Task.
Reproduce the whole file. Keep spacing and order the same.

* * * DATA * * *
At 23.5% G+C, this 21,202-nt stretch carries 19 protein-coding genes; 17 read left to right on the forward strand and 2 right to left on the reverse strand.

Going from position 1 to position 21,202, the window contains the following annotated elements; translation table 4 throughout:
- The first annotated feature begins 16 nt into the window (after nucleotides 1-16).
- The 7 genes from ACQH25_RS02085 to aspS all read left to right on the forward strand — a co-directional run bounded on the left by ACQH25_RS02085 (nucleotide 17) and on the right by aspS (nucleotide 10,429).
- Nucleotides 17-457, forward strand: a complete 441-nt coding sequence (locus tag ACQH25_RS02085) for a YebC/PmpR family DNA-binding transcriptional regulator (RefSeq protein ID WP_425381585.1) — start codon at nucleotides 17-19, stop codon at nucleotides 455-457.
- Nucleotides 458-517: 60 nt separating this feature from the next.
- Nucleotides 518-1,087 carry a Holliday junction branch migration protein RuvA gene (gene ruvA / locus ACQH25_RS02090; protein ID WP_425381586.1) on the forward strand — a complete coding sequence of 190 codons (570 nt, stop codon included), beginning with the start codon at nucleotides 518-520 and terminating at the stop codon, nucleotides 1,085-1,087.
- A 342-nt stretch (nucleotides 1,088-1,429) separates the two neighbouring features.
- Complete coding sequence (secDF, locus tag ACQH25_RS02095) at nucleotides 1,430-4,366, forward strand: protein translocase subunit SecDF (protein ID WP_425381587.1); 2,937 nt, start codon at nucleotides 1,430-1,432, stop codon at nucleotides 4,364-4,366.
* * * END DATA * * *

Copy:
At 23.5% G+C, this 21,202-nt stretch carries 19 protein-coding genes; 17 read left to right on the forward strand and 2 right to left on the reverse strand.

Going from position 1 to position 21,202, the window contains the following annotated elements; translation table 4 throughout:
- The first annotated feature begins 16 nt into the window (after nucleotides 1-16).
- The 7 genes from ACQH25_RS02085 to aspS all read left to right on the forward strand — a co-directional run bounded on the left by ACQH25_RS02085 (nucleotide 17) and on the right by aspS (nucleotide 10,429).
- Nucleotides 17-457, forward strand: a complete 441-nt coding sequence (locus tag ACQH25_RS02085) for a YebC/PmpR family DNA-binding transcriptional regulator (RefSeq protein ID WP_425381585.1) — start codon at nucleotides 17-19, stop codon at nucleotides 455-457.
- Nucleotides 458-517: 60 nt separating this feature from the next.
- Nucleotides 518-1,087 carry a Holliday junction branch migration protein RuvA gene (gene ruvA / locus ACQH25_RS02090; protein ID WP_425381586.1) on the forward strand — a complete coding sequence of 190 codons (570 nt, stop codon included), beginning with the start codon at nucleotides 518-520 and terminating at the stop codon, nucleotides 1,085-1,087.
- A 342-nt stretch (nucleotides 1,088-1,429) separates the two neighbouring features.
- Complete coding sequence (secDF, locus tag ACQH25_RS02095) at nucleotides 1,430-4,366, forward strand: protein translocase subunit SecDF (protein ID WP_425381587.1); 2,937 nt, start codon at nucleotides 1,430-1,432, stop codon at nucleotides 4,364-4,366.